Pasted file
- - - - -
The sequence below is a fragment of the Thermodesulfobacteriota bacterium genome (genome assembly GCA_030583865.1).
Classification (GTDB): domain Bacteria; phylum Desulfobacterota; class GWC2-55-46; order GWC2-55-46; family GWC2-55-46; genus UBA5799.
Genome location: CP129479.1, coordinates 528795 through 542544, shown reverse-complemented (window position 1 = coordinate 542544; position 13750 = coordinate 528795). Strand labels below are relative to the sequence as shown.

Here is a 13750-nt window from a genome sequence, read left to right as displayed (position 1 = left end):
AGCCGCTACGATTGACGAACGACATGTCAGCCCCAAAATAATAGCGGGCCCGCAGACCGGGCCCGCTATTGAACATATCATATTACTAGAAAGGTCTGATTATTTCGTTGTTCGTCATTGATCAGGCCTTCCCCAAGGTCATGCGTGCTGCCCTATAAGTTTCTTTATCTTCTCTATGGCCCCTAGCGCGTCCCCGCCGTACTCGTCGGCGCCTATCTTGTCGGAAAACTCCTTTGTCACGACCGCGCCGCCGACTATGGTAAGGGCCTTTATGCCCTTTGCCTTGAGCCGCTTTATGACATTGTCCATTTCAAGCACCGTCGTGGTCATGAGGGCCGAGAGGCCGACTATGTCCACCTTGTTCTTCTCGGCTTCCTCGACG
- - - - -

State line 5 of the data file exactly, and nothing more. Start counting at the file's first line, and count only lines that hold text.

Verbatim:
AGCCGCTACGATTGACGAACGACATGTCAGCCCCAAAATAATAGCGGGCCCGCAGACCGGGCCCGCTATTGAACATATCATATTACTAGAAAGGTCTGATTATTTCGTTGTTCGTCATTGATCAGGCCTTCCCCAAGGTCATGCGTGCTGCCCTATAAGTTTCTTTATCTTCTCTATGGCCCCTAGCGCGTCCCCGCCGTACTCGTCGGCGCCTATCTTGTCGGAAAACTCCTTTGTCACGACCGCGCCGCCGACTATGGTAAGGGCCTTTATGCCCTTTGCCTTGAGCCGCTTTATGACATTGTCCATTTCAAGCACCGTCGTGGTCATGAGGGCCGAGAGGCCGACTATGTCCACCTTGTTCTTCTCGGCTTCCTCGACG